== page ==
The holiday spirit hit our home early this year.  By early, I mean, that the day after Halloween, Jack started talking about Christmas–  trees, Santa, presents, and the days off from kindergarten.

The other morning, I woke up to the strains of “Up on the Rooftop” coming out of his room.

Usually around this time of year, I develop an angry case of irritable bowel syndrome.  It is like a tradition.  I suppose it could be all the holiday eating, but more than likely, it is the stress.  My husband and I both come from “blended” families, so there is a lot of shuffling around and visiting, making sure we hit all of the important players in our life.  Don’t get me wrong; I love my family, but the season takes a lot of energy.  We get very little “down time” between Thanksgiving and New Years.

The holidays have never been my favorite time of year.  My parents divorced when I was very small, and I got moved back and forth throughout the season.  While this did nothing to scar me for life, it was somewhat stressful on a little kid, and I remember being homesick while away from my mom.  I just can’t recall being excited or merry at this time of year.

People have been posting all month about the various things for which they are thankful, big and small.  I have a sense of extreme gratitude for being part of my own, intact little cluster of humans.  I am thankful that my little ones will never have to leave their new toys on Christmas afternoon to go someplace else.  All of their holidays will include their mom and dad together under one roof.

People do the best that they can.  I have nothing against divorce, and cast no judgement on people who chose to end their marriage for whatever reason.  I also don’t want to come across as smug or gloating.  But I am just so happy that my marriage is strong and that we are writing a different story for these kids, our kids.

This sense of thanks for my nuclear family may come from the fact that Emily is here now, and I know that we are complete.  She is the final member of our foursome.  Last holiday season, she was a newborn, and blissfully unaware of the hustle and bustle.  This year, I just can’t wait to see the look on her face when we turn the lights on our tree.  And at five, Jack has a whole new awareness of things, a sense of anticipation that is epic and infectious.  I mean, it is Thanksgiving and I am already writing about Christmas!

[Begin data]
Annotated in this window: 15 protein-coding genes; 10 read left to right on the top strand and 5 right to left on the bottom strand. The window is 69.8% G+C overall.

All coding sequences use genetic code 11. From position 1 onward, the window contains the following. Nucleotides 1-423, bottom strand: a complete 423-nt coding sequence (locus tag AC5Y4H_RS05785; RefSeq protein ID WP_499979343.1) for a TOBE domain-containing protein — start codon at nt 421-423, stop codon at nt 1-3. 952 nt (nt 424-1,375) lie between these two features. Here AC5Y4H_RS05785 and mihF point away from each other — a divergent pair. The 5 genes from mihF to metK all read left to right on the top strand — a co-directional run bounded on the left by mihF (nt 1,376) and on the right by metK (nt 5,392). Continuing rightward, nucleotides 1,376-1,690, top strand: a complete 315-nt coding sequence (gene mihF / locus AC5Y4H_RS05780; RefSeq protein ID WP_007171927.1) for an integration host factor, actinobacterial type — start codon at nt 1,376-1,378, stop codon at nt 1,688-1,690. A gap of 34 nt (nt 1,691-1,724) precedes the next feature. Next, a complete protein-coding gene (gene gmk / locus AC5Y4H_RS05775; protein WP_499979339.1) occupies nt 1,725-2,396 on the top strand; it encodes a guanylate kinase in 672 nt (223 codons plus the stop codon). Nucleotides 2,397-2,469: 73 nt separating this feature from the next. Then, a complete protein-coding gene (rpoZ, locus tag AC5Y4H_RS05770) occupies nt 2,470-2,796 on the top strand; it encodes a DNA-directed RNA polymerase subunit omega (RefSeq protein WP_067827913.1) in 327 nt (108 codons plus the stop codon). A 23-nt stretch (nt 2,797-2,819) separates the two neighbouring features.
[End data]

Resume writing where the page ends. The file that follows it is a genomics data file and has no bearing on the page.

I am jolted with joy when I hear Jack singing carols and dancing around the house.  I find myself eager to get that tree up, to go and look at lights, to start listening to carols and making cookies with the kids.  I can’t wait to be on Christmas vacation while Jack is out of school so we can play with new toys, lounge around by the tree, and eat chex mix.

We all have our stories of trial and tribulation that have made us who we are.  And we can let those tales be of woe, or of wonder.  Since having children, I have been offered a second chance to experience the wonder of the season through their eyes.  It is not an opportunity I will squander.

I am the mom.  I am in control of writing this story for my children.  It will be a happy one.  There will be cookies and carols and cider.  I will not stress over crumbs, broken ornaments, or late bed times.

And I have already bought a box of maximum strength probiotic to humor that irritable bowel.


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